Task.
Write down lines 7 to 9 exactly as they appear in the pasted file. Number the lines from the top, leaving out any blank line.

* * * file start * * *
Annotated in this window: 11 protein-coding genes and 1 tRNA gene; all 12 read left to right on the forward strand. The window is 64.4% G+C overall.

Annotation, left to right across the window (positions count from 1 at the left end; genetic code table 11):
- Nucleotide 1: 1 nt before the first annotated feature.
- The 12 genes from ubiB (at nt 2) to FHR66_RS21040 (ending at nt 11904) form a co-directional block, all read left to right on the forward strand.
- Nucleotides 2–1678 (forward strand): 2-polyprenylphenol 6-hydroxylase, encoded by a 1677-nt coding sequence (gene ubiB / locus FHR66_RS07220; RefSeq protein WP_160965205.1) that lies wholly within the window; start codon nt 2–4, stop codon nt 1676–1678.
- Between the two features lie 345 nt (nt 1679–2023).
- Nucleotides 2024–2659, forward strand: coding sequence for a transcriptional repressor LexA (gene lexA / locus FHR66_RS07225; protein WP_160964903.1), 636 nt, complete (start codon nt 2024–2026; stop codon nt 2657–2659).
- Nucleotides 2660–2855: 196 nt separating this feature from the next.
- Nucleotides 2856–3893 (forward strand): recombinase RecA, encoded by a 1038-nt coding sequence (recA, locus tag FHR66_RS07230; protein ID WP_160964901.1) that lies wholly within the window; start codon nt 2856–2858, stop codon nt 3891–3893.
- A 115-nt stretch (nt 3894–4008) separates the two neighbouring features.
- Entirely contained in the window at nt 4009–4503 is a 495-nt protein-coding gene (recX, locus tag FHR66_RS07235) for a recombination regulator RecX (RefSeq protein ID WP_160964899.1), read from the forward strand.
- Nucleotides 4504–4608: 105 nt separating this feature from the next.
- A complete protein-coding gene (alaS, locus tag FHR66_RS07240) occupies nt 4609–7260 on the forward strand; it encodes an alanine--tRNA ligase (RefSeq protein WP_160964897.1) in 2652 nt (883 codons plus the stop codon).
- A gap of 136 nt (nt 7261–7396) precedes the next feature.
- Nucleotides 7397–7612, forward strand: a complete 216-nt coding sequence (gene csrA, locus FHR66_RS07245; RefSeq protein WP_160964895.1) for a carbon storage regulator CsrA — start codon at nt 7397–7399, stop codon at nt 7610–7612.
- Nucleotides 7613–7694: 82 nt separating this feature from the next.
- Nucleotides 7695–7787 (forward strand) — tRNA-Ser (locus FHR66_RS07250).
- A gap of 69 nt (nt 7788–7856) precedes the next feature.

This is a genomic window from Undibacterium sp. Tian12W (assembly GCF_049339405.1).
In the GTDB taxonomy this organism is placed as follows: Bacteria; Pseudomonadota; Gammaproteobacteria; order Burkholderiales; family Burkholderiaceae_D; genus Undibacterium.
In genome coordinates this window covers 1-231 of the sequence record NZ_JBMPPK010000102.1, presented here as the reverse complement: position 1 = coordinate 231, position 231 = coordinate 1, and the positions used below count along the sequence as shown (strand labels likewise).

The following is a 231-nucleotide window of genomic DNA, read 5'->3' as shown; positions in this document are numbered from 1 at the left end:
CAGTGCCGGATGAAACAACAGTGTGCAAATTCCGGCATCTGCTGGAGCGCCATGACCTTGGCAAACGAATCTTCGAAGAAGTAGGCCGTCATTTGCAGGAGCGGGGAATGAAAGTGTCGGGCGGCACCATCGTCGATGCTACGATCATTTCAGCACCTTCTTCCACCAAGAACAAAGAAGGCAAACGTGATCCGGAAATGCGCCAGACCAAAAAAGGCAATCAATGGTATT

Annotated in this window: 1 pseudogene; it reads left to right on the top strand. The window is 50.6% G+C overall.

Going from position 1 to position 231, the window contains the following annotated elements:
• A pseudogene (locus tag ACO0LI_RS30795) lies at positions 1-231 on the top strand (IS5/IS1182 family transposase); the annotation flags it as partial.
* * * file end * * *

- Nucleotides 2024–2659, forward strand: coding sequence for a transcriptional repressor LexA (gene lexA / locus FHR66_RS07225; protein WP_160964903.1), 636 nt, complete (start codon nt 2024–2026; stop codon nt 2657–2659).
- Nucleotides 2660–2855: 196 nt separating this feature from the next.
- Nucleotides 2856–3893 (forward strand): recombinase RecA, encoded by a 1038-nt coding sequence (recA, locus tag FHR66_RS07230; protein ID WP_160964901.1) that lies wholly within the window; start codon nt 2856–2858, stop codon nt 3891–3893.